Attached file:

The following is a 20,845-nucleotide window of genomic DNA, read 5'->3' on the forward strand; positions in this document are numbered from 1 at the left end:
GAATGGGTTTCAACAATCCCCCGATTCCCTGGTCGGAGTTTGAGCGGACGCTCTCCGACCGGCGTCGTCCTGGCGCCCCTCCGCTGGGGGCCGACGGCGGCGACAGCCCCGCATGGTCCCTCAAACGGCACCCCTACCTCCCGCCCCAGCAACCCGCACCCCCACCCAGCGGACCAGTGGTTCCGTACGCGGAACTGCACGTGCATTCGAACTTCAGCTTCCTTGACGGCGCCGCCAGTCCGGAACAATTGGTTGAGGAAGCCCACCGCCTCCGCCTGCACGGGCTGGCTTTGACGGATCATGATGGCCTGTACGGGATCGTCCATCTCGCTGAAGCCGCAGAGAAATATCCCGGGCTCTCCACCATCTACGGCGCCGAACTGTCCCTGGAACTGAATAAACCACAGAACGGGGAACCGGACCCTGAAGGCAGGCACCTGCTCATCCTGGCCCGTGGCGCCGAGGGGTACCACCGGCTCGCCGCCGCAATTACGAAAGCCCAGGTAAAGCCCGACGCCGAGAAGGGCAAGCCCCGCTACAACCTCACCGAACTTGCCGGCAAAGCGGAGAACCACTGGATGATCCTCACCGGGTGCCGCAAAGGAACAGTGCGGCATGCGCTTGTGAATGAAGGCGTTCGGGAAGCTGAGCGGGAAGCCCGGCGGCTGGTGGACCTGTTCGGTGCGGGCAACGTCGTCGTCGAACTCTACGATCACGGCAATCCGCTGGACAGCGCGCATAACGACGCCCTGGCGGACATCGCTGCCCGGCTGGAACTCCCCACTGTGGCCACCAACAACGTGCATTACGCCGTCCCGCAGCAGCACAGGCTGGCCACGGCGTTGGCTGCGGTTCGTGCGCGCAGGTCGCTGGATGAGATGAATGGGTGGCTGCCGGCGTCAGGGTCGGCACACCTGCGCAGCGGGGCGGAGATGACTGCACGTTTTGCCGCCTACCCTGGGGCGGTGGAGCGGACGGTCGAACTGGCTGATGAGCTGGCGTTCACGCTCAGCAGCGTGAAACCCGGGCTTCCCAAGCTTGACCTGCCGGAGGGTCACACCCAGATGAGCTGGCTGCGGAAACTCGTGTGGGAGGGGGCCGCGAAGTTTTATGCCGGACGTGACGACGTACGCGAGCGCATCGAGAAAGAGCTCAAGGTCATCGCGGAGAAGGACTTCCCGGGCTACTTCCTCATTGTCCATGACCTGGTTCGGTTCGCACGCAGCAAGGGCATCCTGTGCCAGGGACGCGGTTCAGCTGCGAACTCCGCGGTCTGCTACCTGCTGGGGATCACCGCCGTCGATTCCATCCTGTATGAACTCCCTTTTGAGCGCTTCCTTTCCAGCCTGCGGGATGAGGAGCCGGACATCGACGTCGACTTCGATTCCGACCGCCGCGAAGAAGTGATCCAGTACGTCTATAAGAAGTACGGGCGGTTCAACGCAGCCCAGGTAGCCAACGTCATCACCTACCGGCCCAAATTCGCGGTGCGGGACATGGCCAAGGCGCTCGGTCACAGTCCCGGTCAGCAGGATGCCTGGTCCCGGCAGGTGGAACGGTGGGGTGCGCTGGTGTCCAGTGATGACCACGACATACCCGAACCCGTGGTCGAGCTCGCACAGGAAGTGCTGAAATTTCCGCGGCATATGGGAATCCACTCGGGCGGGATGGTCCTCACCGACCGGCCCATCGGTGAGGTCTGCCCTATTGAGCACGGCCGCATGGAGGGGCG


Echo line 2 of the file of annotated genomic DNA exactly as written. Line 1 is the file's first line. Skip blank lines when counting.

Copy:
GAATGGGTTTCAACAATCCCCCGATTCCCTGGTCGGAGTTTGAGCGGACGCTCTCCGACCGGCGTCGTCCTGGCGCCCCTCCGCTGGGGGCCGACGGCGGCGACAGCCCCGCATGGTCCCTCAAACGGCACCCCTACCTCCCGCCCCAGCAACCCGCACCCCCACCCAGCGGACCAGTGGTTCCGTACGCGGAACTGCACGTGCATTCGAACTTCAGCTTCCTTGACGGCGCCGCCAGTCCGGAACAATTGGTTGAGGAAGCCCACCGCCTCCGCCTGCACGGGCTGGCTTTGACGGATCATGATGGCCTGTACGGGATCGTCCATCTCGCTGAAGCCGCAGAGAAATATCCCGGGCTCTCCACCATCTACGGCGCCGAACTGTCCCTGGAACTGAATAAACCACAGAACGGGGAACCGGACCCTGAAGGCAGGCACCTGCTCATCCTGGCCCGTGGCGCCGAGGGGTACCACCGGCTCGCCGCCGCAATTACGAAAGCCCAGGTAAAGCCCGACGCCGAGAAGGGCAAGCCCCGCTACAACCTCACCGAACTTGCCGGCAAAGCGGAGAACCACTGGATGATCCTCACCGGGTGCCGCAAAGGAACAGTGCGGCATGCGCTTGTGAATGAAGGCGTTCGGGAAGCTGAGCGGGAAGCCCGGCGGCTGGTGGACCTGTTCGGTGCGGGCAACGTCGTCGTCGAACTCTACGATCACGGCAATCCGCTGGACAGCGCGCATAACGACGCCCTGGCGGACATCGCTGCCCGGCTGGAACTCCCCACTGTGGCCACCAACAACGTGCATTACGCCGTCCCGCAGCAGCACAGGCTGGCCACGGCGTTGGCTGCGGTTCGTGCGCGCAGGTCGCTGGATGAGATGAATGGGTGGCTGCCGGCGTCAGGGTCGGCACACCTGCGCAGCGGGGCGGAGATGACTGCACGTTTTGCCGCCTACCCTGGGGCGGTGGAGCGGACGGTCGAACTGGCTGATGAGCTGGCGTTCACGCTCAGCAGCGTGAAACCCGGGCTTCCCAAGCTTGACCTGCCGGAGGGTCACACCCAGATGAGCTGGCTGCGGAAACTCGTGTGGGAGGGGGCCGCGAAGTTTTATGCCGGACGTGACGACGTACGCGAGCGCATCGAGAAAGAGCTCAAGGTCATCGCGGAGAAGGACTTCCCGGGCTACTTCCTCATTGTCCATGACCTGGTTCGGTTCGCACGCAGCAAGGGCATCCTGTGCCAGGGACGCGGTTCAGCTGCGAACTCCGCGGTCTGCTACCTGCTGGGGATCACCGCCGTCGATTCCATCCTGTATGAACTCCCTTTTGAGCGCTTCCTTTCCAGCCTGCGGGATGAGGAGCCGGACATCGACGTCGACTTCGATTCCGACCGCCGCGAAGAAGTGATCCAGTACGTCTATAAGAAGTACGGGCGGTTCAACGCAGCCCAGGTAGCCAACGTCATCACCTACCGGCCCAAATTCGCGGTGCGGGACATGGCCAAGGCGCTCGGTCACAGTCCCGGTCAGCAGGATGCCTGGTCCCGGCAGGTGGAACGGTGGGGTGCGCTGGTGTCCAGTGATGACCACGACATACCCGAACCCGTGGTCGAGCTCGCACAGGAAGTGCTGAAATTTCCGCGGCATATGGGAATCCACTCGGGCGGGATGGTCCTCACCGACCGGCCCATCGGTGAGGTCTGCCCTATTGAGCACGGCCGCATGGAGGGGCG